A concrete oleoresin, obtained from Pinus australis and from other species of Pinus.

Characters. - In tough, yellowish masses, brittle in the cold, crummy-crystalline in the interior, of a terebinthinate odour and taste.

Dose. - As a stimulant, antispasmodic, or diuretic, 5-30 min. As an anthelmintic, 2-4 fl. dr.

Oleum Terebinthinae, B. and U.S.P. Oil of Turpentine. The volatile oil distilled usually by the aid of steam from the oleoresin (turpentine) obtained from Pinus australis (P. palustris), Pinus Taecla, and sometimes Pinus Pinaster and Pinus sylvestris, rectified if necessary.

Characters. - Limpid, colourless, with a strong peculiar odour, and pungent and bitter taste.

Composition. - A mixture of several hydrocarbons having the composition C10H16.




Confectio Terebinthinae.....................................................................

60-120 gr.

Enema ,, ....................................................................

Linimentum ,, (vide p. 516)..............................................

„ „ Aceticum (vide p. 516)....................................

Unguentum ,, ..................................................................


Linimentum Cantharidis (vide p. 517) ...............

1 part in 7.

„ Terebinthinae (vide p. 517)............

1 part in 3.

Confectio Terebinthinae. Confection of Turpentine. - Oil of turpentine, 1 fl. oz.; liquorice root, 1 oz.; honey, 2 oz.

Enema Terebinthinae. - Oil of turpentine, 1 fl. oz.; mucilage of starch, 15 fl. oz.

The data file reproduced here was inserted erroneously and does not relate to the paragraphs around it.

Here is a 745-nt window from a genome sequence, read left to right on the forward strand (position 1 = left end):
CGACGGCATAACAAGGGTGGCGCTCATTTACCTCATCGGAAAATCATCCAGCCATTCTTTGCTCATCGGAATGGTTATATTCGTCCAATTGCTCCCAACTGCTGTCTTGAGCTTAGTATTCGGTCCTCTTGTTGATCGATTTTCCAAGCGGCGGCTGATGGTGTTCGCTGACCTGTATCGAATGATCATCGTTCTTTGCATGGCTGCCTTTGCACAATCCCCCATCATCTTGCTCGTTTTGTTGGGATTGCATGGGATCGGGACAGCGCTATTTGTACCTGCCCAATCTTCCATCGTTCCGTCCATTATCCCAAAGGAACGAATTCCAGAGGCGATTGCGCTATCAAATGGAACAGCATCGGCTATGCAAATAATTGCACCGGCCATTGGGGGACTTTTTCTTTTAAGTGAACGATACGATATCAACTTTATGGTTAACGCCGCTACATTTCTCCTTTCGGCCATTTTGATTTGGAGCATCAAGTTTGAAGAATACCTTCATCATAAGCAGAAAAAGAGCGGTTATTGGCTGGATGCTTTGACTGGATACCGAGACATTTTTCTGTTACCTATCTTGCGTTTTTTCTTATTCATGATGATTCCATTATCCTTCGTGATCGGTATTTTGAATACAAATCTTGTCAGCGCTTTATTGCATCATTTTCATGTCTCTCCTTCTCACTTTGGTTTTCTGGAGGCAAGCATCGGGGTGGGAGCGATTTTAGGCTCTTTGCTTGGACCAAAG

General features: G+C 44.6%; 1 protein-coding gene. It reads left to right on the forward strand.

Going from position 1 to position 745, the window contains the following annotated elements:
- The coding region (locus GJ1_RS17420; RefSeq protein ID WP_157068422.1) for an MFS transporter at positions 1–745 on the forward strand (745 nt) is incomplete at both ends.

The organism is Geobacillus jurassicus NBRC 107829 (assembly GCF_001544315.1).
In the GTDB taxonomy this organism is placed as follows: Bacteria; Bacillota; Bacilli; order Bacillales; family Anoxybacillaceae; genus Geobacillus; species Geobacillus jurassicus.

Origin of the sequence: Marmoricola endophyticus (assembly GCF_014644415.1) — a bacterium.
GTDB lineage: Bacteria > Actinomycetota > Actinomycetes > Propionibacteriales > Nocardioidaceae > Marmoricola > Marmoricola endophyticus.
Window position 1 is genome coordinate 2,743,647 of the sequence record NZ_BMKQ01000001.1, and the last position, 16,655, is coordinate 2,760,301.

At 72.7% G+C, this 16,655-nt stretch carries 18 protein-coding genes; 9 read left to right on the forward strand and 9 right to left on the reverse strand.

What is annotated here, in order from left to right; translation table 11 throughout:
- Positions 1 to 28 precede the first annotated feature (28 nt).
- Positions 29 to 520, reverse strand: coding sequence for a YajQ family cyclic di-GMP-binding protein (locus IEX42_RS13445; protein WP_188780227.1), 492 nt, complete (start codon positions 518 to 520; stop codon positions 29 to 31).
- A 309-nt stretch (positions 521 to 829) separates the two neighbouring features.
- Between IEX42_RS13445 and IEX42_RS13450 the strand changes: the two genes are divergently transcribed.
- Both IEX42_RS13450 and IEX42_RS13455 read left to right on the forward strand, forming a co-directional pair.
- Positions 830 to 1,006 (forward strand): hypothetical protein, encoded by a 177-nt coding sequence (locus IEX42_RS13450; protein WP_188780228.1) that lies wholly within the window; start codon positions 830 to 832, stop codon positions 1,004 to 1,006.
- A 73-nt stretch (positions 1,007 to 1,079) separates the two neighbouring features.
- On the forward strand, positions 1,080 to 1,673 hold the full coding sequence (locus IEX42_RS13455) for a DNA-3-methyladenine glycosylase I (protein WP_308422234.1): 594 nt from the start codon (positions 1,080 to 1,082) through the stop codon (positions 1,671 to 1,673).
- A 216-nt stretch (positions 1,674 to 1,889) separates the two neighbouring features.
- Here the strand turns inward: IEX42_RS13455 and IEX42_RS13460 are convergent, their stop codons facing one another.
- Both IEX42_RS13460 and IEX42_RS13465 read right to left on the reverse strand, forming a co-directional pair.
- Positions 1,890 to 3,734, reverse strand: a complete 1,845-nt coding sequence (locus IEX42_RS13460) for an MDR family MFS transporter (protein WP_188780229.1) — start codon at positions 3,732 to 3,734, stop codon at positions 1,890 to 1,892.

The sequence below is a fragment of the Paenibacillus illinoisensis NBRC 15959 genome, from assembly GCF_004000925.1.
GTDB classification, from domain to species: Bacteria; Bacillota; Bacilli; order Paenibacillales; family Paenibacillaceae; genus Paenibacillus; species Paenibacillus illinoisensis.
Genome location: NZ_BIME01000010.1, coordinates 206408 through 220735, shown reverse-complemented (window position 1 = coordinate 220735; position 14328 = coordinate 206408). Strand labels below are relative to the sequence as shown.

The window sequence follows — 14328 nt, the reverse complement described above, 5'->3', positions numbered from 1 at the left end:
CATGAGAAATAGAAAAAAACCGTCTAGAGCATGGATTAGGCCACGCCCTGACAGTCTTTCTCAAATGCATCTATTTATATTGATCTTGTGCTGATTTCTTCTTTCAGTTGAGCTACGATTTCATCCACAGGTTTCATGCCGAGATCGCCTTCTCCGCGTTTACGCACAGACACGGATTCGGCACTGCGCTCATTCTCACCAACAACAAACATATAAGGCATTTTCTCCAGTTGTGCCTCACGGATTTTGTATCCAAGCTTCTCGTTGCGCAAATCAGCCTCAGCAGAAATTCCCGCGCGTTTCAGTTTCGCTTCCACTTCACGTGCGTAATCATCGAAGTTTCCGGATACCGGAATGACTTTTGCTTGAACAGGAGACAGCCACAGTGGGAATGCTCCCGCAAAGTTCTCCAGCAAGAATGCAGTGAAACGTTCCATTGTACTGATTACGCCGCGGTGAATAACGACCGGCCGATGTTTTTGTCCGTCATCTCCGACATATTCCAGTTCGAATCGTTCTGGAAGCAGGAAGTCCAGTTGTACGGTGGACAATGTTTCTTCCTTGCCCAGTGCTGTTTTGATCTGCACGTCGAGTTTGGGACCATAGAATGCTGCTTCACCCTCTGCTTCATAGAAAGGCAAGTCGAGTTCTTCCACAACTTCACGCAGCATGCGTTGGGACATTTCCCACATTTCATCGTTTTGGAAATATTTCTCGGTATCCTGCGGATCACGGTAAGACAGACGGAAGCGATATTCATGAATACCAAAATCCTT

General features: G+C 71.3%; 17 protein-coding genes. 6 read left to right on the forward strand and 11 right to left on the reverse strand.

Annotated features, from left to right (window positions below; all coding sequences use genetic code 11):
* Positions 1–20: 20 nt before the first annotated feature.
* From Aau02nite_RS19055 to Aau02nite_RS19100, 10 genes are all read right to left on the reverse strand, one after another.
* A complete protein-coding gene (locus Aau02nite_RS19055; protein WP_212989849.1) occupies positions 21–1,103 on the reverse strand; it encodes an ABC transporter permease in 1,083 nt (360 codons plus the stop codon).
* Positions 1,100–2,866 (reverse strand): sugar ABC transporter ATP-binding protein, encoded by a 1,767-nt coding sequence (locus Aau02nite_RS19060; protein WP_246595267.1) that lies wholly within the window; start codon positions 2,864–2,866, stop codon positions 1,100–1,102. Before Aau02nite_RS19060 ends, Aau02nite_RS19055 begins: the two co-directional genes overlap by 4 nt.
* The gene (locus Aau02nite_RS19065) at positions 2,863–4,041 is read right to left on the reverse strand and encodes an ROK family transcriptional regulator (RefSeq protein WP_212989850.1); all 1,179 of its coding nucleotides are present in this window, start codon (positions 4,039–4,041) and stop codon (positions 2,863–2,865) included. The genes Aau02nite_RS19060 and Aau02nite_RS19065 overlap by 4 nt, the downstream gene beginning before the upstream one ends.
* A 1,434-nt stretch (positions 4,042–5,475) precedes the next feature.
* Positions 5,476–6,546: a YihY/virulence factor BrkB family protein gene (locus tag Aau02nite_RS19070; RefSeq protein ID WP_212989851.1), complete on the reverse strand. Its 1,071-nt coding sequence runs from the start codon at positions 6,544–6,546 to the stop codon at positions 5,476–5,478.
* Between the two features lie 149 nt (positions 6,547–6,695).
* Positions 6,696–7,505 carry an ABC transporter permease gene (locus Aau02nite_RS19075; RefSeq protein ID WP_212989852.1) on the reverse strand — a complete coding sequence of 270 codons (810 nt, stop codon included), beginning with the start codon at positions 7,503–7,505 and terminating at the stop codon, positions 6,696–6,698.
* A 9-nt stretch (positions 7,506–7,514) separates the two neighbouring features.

Action. - Oil of turpentine when applied to the skin acts as an irritant and rubefacient, causing a sensation of burning, and if applied for any length of time, especially if evaporation be prevented, it causes vesication.

When inhaled it produces sneezing, tightness across the eyes, and difficulty of breathing, caused reflexly by the local irritant action of the drug on the nasal mucous membrane.

Internally it causes burning in the mouth, and reflexly a profuse flow of saliva, and in the stomach it gives rise to a sensation either of heat or of cold. In large doses it produces gastro-enteritis with vomiting and diarrhoea. Ulceration of the intestine has been found after death from poisoning with turpentine.

After absorption it causes a rise and then a fall of blood-pressure, due to its first stimulating and afterwards paralysing the vaso-motor centres. Its effect on the pulse is uncertain, sometimes it is slowed and sometimes quickened.

Respiration becomes quickened and spasmodic. The drug is partly excreted by the lungs, and acts on the mucous membrane, lessening its secretion.

The temperature sometimes rises and sometimes falls.

It acts on the nerve-centres, lessening first the functions of the brain, causing a diminution of voluntary movement; then the functions of the cord, lowering reflex action; and lastly those of the medulla, causing dilatation of the vessels, lowered blood-pressure, and slowed respiration.

It is excreted by the kidneys. In small doses it increases the quantity of urine, to which it gives a sweetish odour resembling that of violets. In large doses it diminishes the quantity of urine and gives rise to pain in the lumbar region, burning in the urethra, painful micturition, and even haematuria. Large doses of turpentine have a purgative action.